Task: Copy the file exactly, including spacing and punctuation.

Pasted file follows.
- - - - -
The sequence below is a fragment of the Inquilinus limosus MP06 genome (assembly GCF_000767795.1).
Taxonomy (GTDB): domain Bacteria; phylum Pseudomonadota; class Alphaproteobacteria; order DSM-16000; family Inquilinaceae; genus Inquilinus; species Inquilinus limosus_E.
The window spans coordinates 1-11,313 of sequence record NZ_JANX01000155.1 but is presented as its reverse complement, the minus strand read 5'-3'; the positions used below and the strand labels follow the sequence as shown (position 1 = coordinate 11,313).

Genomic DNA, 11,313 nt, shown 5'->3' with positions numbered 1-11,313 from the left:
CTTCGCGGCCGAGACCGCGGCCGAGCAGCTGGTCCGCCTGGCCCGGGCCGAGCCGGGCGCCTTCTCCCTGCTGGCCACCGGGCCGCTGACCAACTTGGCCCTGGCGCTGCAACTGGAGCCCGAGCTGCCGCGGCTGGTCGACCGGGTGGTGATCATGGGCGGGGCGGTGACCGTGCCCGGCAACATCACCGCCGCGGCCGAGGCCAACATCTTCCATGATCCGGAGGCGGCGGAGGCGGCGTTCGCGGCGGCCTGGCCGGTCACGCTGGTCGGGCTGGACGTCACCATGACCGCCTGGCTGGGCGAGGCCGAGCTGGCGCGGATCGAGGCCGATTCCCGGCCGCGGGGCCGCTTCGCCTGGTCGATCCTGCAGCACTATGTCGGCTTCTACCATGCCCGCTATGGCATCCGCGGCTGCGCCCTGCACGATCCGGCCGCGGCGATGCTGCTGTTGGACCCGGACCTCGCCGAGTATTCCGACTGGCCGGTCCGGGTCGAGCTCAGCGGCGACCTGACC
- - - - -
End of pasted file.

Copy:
The sequence below is a fragment of the Inquilinus limosus MP06 genome (assembly GCF_000767795.1).
Taxonomy (GTDB): domain Bacteria; phylum Pseudomonadota; class Alphaproteobacteria; order DSM-16000; family Inquilinaceae; genus Inquilinus; species Inquilinus limosus_E.
The window spans coordinates 1-11,313 of sequence record NZ_JANX01000155.1 but is presented as its reverse complement, the minus strand read 5'-3'; the positions used below and the strand labels follow the sequence as shown (position 1 = coordinate 11,313).

Genomic DNA, 11,313 nt, shown 5'->3' with positions numbered 1-11,313 from the left:
CTTCGCGGCCGAGACCGCGGCCGAGCAGCTGGTCCGCCTGGCCCGGGCCGAGCCGGGCGCCTTCTCCCTGCTGGCCACCGGGCCGCTGACCAACTTGGCCCTGGCGCTGCAACTGGAGCCCGAGCTGCCGCGGCTGGTCGACCGGGTGGTGATCATGGGCGGGGCGGTGACCGTGCCCGGCAACATCACCGCCGCGGCCGAGGCCAACATCTTCCATGATCCGGAGGCGGCGGAGGCGGCGTTCGCGGCGGCCTGGCCGGTCACGCTGGTCGGGCTGGACGTCACCATGACCGCCTGGCTGGGCGAGGCCGAGCTGGCGCGGATCGAGGCCGATTCCCGGCCGCGGGGCCGCTTCGCCTGGTCGATCCTGCAGCACTATGTCGGCTTCTACCATGCCCGCTATGGCATCCGCGGCTGCGCCCTGCACGATCCGGCCGCGGCGATGCTGCTGTTGGACCCGGACCTCGCCGAGTATTCCGACTGGCCGGTCCGGGTCGAGCTCAGCGGCGACCTGACC